Of the 41 applicants, the list of RBI approved for provisional payments bank licenses are:[18]

  1. Aditya Birla Nuvo Limited
  2. Airtel M Commerce Services Limited
  3. Cholamandalam Distribution Services Limited
  4. India Department of Posts
  5. Fino PayTech Limited
  6. National Securities Depository Limited
  7. Reliance Industries Limited (Jio)
  8. Shri Dilip Shantilal Shanghvi (Sun Pharmaceuticals)
  9. Paytm Payments Bank Limited
  10. Tech Mahindra Limited
  11. Vodafone m-pesa Limited

The following is the list of those who surrendered their license:[19]

  1. Cholamandalam Distribution Services
  2. Sun Pharmaceuticals
  3. Tech Mahindra

The following is the list of active payments banks:[20]

  1. Airtel Payments Bank
  2. India Post Payments Bank
  3. Fino Payments Bank
  4. Jio Payments Bank[21]
  5. Paytm Payments Bank
  6. NSDL Payments Bank[22]

The following is the list of defunct payments banks:

  1. Aditya Birla Payments Bank (26 July 2019)[23]
  2. Vodafone m-pesa Limited [24]

Criticism[edit]

S. Kalyanasundaram has written that the payments bank model is unviable due to restriction from lending and rules for cash reserve ratio and statutory liquidity ratio which leaves very little space for generating income for the payments banks.[24]

Further reading[edit]

A Trilemma and a Possible Solution - Can Payments Banks Succeed? Economic & Political Weekly Vol 55, Issue 15, 11 April 2020[25] Dr Indradeep Ghosh & Ajit Ranade

Tracking performance of Payments Banks against Financial Inclusion Goals Amulya Neelam & Anukriti Tiwari Dvara Research

See also[edit]

References[edit]

  1. ^ "Operating Guidelines for Payments Banks" (PDF). Reserve Bank of India. October 6, 2016. Retrieved August 12, 2019.
  2. ^ Ray, Anulekha (7 April 2021). "Payments bank deposit limit doubled by RBI". mint. Retrieved 16 April 2021.
  3. ^ Jain, Upasana (23 November 2016). "Airtel launches India's first payments bank". livemint.com.
  4. ^ "RBI appoints Committee on Comprehensive Financial Services for Small Businesses and Low-Income Households". Reserve Bank of India. 23 September 2013. Archived from the original on 2 April 2015. Retrieved 2 March 2015.
  5. ^ "RBI releases Report of the Committee on Comprehensive Financial Services for Small Business and Low Income Households". Reserve Bank of India. 7 January 2014. Archived from the original on 2 April 2015. Retrieved 2 March 2015.
  6. ^ "RBI panel suggests new set of banks for financial inclusion". Live Mint. 7 January 2014. Retrieved 26 July 2014.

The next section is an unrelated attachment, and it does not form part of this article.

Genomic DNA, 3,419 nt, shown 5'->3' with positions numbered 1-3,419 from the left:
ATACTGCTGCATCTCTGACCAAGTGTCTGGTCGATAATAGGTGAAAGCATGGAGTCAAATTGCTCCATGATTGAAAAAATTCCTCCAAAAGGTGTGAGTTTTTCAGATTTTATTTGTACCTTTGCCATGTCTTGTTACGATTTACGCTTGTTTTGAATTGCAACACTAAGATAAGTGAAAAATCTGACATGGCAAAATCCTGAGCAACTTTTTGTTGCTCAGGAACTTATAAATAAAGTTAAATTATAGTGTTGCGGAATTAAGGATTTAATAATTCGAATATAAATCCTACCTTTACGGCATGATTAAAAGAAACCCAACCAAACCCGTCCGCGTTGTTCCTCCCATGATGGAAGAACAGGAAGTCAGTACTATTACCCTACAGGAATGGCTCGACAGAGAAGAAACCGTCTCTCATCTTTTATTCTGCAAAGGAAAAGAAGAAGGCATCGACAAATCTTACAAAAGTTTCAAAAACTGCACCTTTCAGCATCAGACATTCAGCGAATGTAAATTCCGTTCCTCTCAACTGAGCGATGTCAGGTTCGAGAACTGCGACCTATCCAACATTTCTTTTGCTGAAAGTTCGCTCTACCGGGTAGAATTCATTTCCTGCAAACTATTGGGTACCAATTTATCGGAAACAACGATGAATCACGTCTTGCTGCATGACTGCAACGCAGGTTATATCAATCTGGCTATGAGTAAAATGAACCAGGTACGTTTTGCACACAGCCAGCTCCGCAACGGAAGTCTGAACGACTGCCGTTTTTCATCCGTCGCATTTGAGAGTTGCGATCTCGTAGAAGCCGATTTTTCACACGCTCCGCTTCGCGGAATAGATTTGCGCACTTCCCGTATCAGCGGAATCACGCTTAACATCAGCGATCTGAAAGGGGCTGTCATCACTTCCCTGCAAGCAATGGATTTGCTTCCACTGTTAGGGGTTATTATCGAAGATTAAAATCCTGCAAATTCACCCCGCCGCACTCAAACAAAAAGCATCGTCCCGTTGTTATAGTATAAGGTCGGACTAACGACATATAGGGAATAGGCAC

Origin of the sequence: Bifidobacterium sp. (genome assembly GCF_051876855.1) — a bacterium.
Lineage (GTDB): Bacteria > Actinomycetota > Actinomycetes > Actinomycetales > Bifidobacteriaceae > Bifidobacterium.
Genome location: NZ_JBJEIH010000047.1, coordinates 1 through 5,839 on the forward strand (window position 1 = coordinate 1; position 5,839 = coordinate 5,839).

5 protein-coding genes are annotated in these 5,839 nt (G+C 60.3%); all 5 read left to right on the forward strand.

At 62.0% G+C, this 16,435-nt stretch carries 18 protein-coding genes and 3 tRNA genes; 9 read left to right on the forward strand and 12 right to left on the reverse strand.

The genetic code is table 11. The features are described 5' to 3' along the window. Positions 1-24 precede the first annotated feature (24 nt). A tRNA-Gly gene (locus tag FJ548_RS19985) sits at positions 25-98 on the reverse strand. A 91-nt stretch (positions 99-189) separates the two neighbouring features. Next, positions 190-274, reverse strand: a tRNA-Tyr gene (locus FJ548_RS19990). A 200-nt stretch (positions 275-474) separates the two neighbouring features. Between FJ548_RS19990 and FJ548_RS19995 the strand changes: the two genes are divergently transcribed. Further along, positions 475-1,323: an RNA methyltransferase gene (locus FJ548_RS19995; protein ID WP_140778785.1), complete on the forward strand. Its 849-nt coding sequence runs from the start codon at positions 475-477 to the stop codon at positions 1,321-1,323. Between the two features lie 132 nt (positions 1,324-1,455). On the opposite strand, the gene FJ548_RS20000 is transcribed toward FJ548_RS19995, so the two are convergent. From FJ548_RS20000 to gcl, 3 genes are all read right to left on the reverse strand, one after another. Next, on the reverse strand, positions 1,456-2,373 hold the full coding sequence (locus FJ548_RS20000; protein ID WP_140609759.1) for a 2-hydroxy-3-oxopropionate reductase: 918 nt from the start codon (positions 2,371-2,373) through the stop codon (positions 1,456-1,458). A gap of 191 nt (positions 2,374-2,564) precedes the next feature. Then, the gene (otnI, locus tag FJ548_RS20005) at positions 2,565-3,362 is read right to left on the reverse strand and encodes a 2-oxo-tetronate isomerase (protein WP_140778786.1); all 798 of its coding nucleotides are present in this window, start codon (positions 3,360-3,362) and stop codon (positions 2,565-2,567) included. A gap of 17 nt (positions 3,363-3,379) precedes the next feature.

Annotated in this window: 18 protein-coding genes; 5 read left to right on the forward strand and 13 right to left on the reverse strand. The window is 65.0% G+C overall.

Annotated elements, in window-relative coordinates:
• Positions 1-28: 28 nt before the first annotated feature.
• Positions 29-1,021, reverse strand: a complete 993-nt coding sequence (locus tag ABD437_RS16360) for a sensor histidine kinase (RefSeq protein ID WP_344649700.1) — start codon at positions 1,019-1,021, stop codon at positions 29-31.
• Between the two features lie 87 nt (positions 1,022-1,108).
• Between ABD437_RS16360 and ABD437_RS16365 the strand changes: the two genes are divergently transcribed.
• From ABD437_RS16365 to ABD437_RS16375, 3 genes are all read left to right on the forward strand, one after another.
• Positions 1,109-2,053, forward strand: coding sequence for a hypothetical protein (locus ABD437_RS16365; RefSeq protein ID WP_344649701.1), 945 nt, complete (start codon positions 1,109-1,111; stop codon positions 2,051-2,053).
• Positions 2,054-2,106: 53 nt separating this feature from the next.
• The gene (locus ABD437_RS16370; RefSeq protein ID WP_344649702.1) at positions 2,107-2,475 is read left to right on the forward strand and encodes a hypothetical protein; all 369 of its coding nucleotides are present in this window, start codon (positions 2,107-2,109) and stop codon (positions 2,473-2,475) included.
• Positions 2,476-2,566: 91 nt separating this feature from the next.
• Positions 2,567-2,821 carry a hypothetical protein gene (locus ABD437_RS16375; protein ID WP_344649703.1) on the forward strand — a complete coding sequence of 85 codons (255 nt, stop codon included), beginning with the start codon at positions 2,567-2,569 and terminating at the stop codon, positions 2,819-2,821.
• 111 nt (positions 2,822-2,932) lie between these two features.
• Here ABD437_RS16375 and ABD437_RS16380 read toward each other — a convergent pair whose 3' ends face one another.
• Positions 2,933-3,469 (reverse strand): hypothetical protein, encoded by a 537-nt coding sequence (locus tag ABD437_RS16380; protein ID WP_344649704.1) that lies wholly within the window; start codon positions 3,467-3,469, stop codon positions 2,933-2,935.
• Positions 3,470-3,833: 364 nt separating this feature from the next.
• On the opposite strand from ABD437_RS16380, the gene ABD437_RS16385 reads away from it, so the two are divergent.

7. ^ "RBI releases Draft Guidelines for Licensing of Payments Banks and Small Banks". Reserve Bank of India. 17 July 2014. Retrieved 2 March 2015.
  8. ^ "RBI releases Guidelines for Licensing of Payments Banks". Reserve Bank of India. 27 November 2015. Retrieved 2 March 2015.
  9. ^ "RBI releases applicants list of payment, small bank licence". The Hindu Business Line. 4 February 2015. Retrieved 2 March 2015.
  10. ^ "Usha Thorat, Nachiket Mor to head RBI panels for differentiated bank licenses". Business Standard. 3 February 2015. Retrieved 8 March 2015.
  11. ^ "Postal dept to use its network for proposed payment bank". Hindustan Times. 28 February 2015. Archived from the original on March 10, 2015. Retrieved 2 March 2015.
  12. ^ a b c "Applicants for Payments Banks". Reserve Bank of India. 19 August 2015. Retrieved 20 August 2015.
  13. ^ "Why payment banks in India are struggling?". 21 July 2019. Archived from the original on 2020-11-26. Retrieved 2020-11-26.
  14. ^ Merwin, Radhika (September 10, 2019). "Why five out of the 11 payments banks have shut shop". The Hindu Business Line.
  15. ^ a b "Guidelines for Licensing of Payments Banks". Reserve Bank of India. Retrieved 2 March 2015.
  16. ^ "Know Everything about Airtel Payments Bank". Bharti Airtel. Retrieved 16 March 2017.
  17. ^ "Aditya Birla Idea Payments Bank Limited commences operations". Reserve Bank of India. Retrieved 20 July 2018.
  18. ^ "Reliance, Airtel, nine others get RBI nod to open payments banks". Live Mint. 20 August 2015. Retrieved 20 August 2015.
  19. ^ "Tech Mahindra drops plans to start payments bank". The Economic Times. 25 May 2016. Archived from the original on 2020-11-26. Retrieved 2020-11-26.
  20. ^ Reserve Bank of India - List of Private Sector Banks in India: List of Payments Banks (PB)
  21. ^ "Jio Payments Bank launched: Here's what you should know".
  22. ^ "NSDL Payments Bank starts operations". 2018-10-29.
  23. ^ "Aditya Birla Idea Payments Bank to close operations - Times of India". The Times of India. PTI. Jul 20, 2019. Retrieved 2020-11-26.
  24. ^ a b Kalyanasundaram, S. "Why are payments banks failing?". @businessline. Retrieved 2020-11-12.
  25. ^ Dr Indradeep Ghosh, Ajit Ranade. "Payments Banks". Economic & Political Weekly.

External links[edit]